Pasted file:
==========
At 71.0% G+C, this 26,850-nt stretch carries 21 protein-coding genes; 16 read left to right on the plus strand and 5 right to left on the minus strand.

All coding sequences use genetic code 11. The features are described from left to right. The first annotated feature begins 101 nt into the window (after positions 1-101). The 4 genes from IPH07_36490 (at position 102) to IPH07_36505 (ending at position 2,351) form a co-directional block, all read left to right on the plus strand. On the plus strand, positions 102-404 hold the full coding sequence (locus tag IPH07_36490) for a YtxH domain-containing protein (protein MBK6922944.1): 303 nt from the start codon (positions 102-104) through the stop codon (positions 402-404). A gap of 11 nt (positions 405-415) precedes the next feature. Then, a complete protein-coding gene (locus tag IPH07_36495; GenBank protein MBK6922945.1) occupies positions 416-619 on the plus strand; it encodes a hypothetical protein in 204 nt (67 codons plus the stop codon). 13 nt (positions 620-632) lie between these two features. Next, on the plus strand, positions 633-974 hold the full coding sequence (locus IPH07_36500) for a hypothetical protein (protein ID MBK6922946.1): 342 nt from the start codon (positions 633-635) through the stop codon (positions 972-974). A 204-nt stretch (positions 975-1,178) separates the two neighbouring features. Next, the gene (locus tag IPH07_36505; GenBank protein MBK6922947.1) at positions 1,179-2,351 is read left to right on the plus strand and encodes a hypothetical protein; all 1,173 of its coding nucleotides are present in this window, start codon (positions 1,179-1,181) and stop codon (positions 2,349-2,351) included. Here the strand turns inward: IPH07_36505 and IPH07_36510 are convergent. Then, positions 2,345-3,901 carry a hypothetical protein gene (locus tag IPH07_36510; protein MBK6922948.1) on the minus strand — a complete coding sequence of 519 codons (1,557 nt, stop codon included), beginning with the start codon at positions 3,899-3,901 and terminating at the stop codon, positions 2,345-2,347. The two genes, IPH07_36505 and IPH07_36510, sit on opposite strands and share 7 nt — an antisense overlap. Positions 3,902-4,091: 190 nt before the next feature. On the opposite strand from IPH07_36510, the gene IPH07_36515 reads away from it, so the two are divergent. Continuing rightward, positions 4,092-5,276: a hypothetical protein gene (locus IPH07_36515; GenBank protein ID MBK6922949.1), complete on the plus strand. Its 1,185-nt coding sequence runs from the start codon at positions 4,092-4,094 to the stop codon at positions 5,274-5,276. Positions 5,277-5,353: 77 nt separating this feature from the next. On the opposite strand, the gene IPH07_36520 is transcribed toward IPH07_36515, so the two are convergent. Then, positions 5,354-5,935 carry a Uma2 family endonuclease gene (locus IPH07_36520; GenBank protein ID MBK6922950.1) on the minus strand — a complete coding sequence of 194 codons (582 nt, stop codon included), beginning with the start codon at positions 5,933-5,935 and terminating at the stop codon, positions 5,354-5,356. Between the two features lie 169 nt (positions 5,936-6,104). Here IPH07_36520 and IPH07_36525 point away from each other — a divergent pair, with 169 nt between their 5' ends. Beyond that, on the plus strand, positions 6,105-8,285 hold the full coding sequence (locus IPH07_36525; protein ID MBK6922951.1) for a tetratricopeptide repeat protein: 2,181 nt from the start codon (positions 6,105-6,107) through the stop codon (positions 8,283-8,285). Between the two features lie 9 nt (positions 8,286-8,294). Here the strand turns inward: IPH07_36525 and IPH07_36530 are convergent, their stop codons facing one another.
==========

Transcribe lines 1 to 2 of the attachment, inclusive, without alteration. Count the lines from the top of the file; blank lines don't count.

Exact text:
At 71.0% G+C, this 26,850-nt stretch carries 21 protein-coding genes; 16 read left to right on the plus strand and 5 right to left on the minus strand.

All coding sequences use genetic code 11. The features are described from left to right. The first annotated feature begins 101 nt into the window (after positions 1-101). The 4 genes from IPH07_36490 (at position 102) to IPH07_36505 (ending at position 2,351) form a co-directional block, all read left to right on the plus strand. On the plus strand, positions 102-404 hold the full coding sequence (locus tag IPH07_36490) for a YtxH domain-containing protein (protein MBK6922944.1): 303 nt from the start codon (positions 102-104) through the stop codon (positions 402-404). A gap of 11 nt (positions 405-415) precedes the next feature. Then, a complete protein-coding gene (locus tag IPH07_36495; GenBank protein MBK6922945.1) occupies positions 416-619 on the plus strand; it encodes a hypothetical protein in 204 nt (67 codons plus the stop codon). 13 nt (positions 620-632) lie between these two features. Next, on the plus strand, positions 633-974 hold the full coding sequence (locus IPH07_36500) for a hypothetical protein (protein ID MBK6922946.1): 342 nt from the start codon (positions 633-635) through the stop codon (positions 972-974). A 204-nt stretch (positions 975-1,178) separates the two neighbouring features. Next, the gene (locus tag IPH07_36505; GenBank protein MBK6922947.1) at positions 1,179-2,351 is read left to right on the plus strand and encodes a hypothetical protein; all 1,173 of its coding nucleotides are present in this window, start codon (positions 1,179-1,181) and stop codon (positions 2,349-2,351) included. Here the strand turns inward: IPH07_36505 and IPH07_36510 are convergent. Then, positions 2,345-3,901 carry a hypothetical protein gene (locus tag IPH07_36510; protein MBK6922948.1) on the minus strand — a complete coding sequence of 519 codons (1,557 nt, stop codon included), beginning with the start codon at positions 3,899-3,901 and terminating at the stop codon, positions 2,345-2,347. The two genes, IPH07_36505 and IPH07_36510, sit on opposite strands and share 7 nt — an antisense overlap. Positions 3,902-4,091: 190 nt before the next feature. On the opposite strand from IPH07_36510, the gene IPH07_36515 reads away from it, so the two are divergent. Continuing rightward, positions 4,092-5,276: a hypothetical protein gene (locus IPH07_36515; GenBank protein ID MBK6922949.1), complete on the plus strand. Its 1,185-nt coding sequence runs from the start codon at positions 4,092-4,094 to the stop codon at positions 5,274-5,276. Positions 5,277-5,353: 77 nt separating this feature from the next. On the opposite strand, the gene IPH07_36520 is transcribed toward IPH07_36515, so the two are convergent. Then, positions 5,354-5,935 carry a Uma2 family endonuclease gene (locus IPH07_36520; GenBank protein ID MBK6922950.1) on the minus strand — a complete coding sequence of 194 codons (582 nt, stop codon included), beginning with the start codon at positions 5,933-5,935 and terminating at the stop codon, positions 5,354-5,356. Between the two features lie 169 nt (positions 5,936-6,104). Here IPH07_36520 and IPH07_36525 point away from each other — a divergent pair, with 169 nt between their 5' ends. Beyond that, on the plus strand, positions 6,105-8,285 hold the full coding sequence (locus IPH07_36525; protein ID MBK6922951.1) for a tetratricopeptide repeat protein: 2,181 nt from the start codon (positions 6,105-6,107) through the stop codon (positions 8,283-8,285). Between the two features lie 9 nt (positions 8,286-8,294). Here the strand turns inward: IPH07_36525 and IPH07_36530 are convergent, their stop codons facing one another.